I allow myself the luxury of sleeping in this morning, all the way till 7:15.
What a lovely spot to wake up in! The day is pleasantly cool and once again there is a steady breeze coming off the Lake. I walk carefully over to the stand of trees by the fire-ring and onto the beach. I look at the Lake and just breath in the wonderful air.
I take a walk along the shore and see various hoof-prints, mostly deer. I see all kinds of driftwood and feathers and even some old bones. I watch the waves beating the shore, crystal clear water washing over bright smooth pebbles.
Back at the fire-ring I sit on a log and write, catching up on many lost days. The horse-people are just beginning to stir; I would have thought they'd be up at the crack of dawn. I gather wood and get the fire started. Folks seem to like it when they find the fire already lit.
One by one my comrades stir and wander over. Soon we are gathered on the log benches again, eating the last of our food for breakfast. We take our time breaking down the tents, getting our packs ready. A mule deer crosses the meadow behind us and disappears into the woods.
Pick-up time is 10:30 and we are ready. We line up our packs on the beach and wait. At this point in the trip we are all looking forward to showers, restaurant meals and sleeping in a bed. No-one really expects the boat to be precisely on time, so when 10:30 becomes 11 we don't much mind. There are water birds to watch and the breeze is nice and the sun is warm. Tim, Laurie and I nap. Lonnie keeps a lookout in the shade of a tree. The boys start a game of Frisbee.
After a while I lift my head and see a loon on the water, the first and only time I have ever seen one in Yellowstone. Tim sees it, too. Just then a golden eagle flies over head. We hear a call, which at first I think is the eagle but no, it was the loon! The eagle flies on to Elk Point and the loon is safe. Lonnie calls out that he sees a boat heading our way, but then it turns and ignores us, heading far to the south. The waves keep getting bigger.
After an hour I am having mixed feelings. I start to wonder if the boat people got confused about the day. Or if they think they can't come because the waves are too big. Yet here we are in such a gorgeous place. Being "stranded" here is not really a bad thing. In addition we all know we have the option to walk out (about 8 more miles) but of course, at this stage we would rather not.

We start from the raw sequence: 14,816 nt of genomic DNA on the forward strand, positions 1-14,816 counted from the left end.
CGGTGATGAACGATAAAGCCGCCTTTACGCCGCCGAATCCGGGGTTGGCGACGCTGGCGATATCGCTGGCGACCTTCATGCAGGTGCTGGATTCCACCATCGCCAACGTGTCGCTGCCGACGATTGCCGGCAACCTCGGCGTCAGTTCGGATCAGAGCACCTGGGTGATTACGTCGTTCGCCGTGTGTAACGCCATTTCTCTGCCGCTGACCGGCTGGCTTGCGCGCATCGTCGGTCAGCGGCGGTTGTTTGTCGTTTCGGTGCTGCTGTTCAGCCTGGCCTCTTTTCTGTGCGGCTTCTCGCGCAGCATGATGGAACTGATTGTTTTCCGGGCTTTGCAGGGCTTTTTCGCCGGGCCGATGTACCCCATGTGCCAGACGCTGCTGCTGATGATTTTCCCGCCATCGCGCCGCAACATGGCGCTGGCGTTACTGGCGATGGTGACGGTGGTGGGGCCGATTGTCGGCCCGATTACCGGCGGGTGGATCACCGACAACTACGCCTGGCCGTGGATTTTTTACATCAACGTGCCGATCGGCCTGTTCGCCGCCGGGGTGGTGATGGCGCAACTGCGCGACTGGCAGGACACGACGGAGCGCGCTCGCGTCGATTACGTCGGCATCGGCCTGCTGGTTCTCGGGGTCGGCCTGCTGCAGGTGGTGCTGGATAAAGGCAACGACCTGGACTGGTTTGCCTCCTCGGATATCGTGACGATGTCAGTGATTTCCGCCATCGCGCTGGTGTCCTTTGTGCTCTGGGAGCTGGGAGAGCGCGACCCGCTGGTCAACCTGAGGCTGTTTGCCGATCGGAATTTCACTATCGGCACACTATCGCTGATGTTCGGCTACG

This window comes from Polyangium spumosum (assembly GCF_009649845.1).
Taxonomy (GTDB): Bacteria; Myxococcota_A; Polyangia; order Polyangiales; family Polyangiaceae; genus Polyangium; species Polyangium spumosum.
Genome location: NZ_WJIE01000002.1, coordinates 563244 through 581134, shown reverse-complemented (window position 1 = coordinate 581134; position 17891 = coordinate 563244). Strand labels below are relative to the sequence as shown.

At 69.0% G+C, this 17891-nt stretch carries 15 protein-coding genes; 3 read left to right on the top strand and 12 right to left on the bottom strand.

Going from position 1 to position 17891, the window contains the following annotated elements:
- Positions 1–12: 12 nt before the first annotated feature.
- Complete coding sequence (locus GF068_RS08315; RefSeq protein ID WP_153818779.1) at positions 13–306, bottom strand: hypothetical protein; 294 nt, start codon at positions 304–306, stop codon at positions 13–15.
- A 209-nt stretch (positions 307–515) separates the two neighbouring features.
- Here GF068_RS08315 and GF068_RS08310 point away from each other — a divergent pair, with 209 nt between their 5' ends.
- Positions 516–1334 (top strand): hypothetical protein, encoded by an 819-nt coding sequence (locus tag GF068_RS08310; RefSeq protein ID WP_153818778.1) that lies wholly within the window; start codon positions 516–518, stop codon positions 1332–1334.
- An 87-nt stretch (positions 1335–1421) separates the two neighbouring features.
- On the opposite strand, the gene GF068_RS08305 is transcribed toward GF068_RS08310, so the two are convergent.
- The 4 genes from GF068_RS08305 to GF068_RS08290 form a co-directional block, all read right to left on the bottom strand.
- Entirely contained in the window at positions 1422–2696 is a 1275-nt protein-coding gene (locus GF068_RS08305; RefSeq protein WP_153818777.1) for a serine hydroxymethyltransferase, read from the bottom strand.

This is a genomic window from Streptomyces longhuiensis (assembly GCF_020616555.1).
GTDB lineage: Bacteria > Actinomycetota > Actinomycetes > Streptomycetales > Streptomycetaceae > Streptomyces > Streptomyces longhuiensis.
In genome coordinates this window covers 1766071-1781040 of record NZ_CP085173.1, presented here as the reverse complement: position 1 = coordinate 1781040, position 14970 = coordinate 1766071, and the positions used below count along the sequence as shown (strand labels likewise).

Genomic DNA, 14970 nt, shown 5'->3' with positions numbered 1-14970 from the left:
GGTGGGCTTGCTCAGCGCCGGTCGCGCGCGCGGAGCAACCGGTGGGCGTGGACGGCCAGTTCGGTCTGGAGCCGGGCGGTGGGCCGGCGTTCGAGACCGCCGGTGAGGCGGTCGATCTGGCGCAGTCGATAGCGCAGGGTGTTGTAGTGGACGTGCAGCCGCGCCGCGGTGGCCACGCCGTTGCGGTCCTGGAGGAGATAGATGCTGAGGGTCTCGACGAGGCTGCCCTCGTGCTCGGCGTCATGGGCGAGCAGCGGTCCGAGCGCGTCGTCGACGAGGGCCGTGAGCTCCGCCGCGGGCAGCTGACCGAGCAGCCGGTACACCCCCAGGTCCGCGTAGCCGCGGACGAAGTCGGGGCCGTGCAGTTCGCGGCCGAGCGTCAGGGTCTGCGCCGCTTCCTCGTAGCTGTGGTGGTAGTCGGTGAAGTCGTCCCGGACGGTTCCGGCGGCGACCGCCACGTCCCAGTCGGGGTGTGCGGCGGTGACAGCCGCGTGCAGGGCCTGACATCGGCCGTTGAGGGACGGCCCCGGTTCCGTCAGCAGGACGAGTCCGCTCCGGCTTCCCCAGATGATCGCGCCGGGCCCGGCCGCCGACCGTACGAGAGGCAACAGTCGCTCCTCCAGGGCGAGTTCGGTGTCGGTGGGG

Tim makes a valiant effort to distract us by tossing a log into the water and starting a game of "Sink the Bismark". The guys love it and they rain down many rocks upon it. I watch the game a while and then close my eyes again. I wouldn't mind waiting four of five more hours if I knew they were coming. But it's hard not knowing.
I think about whether we should start walking out now, before it gets much later or if we should instead plan to leave early tomorrow. Then I remember my cell phone. I rummage in my pack for it. I find it. I check the batteries. Still good. I find the list of numbers I made for emergencies. I dial but nothing happens. I can't get a signal.
I confess my concern to Tim and find he's been trying with his phone. He says, yeah, we may be too low to get a signal. As I look back on this moment I wish I had had a little more faith in the boat people and perhaps in fate itself. We start to discuss where we might get a signal from and the most logical place seems to be Elk Point, a high spot about a mile or so away. No one wants to ask but we all know who we'd pick. Jake, lord bless him, steps up to the plate.
Jake HATES cell phones. He takes mine from me like it's a coiled snake.
I give him the paper with the number on it. Jake forces aside his personal scruples for the sake of the group and accepts his distasteful task.
Jake, as Tim said, YOU DA MAN!
Off he goes and we sit back down, hoping the boat will appear in time to call him back. But no. Then I think, what if he hikes all that way and the phone still doesn't work? About 10 minutes later Lonnie announces there is a boat in view. We've been fooled before so I don't believe it. But, yes! This time it is! Boat is coming! Woo hoo! Now what about poor Jake? Will he know? Will he see it? Silly Wendy. There's Jake already trotting back to us.
The boat is rapidly approaching and the waves are higher than ever. We scramble about stuffing everything back in our packs. Jake says even before he got to the top of the hill he saw the boat. He called the number anyway and they confirmed it was on its way. So he ran back, beating the boat by about 5 minutes!
I say again, Jake, YOU DA MAN!
We load up. It's no easy task with waves this high. As I am getting on, Jake gives me a hand but I lose my footing and nearly yank him off. Then, once we are all on board, the boat grounds. This is exactly why they don't guarantee afternoon pick-ups. But now Tim comes to our rescue. He jumps back on shore and wades in up to his chest, pushing the boat into deeper water. Our skipper is young but knows what he's doing. He waits till we're clear and then starts the motor. He backs up slowly and somehow Tim scrambles back on board.
Tim, YOU DA MAN, TOO!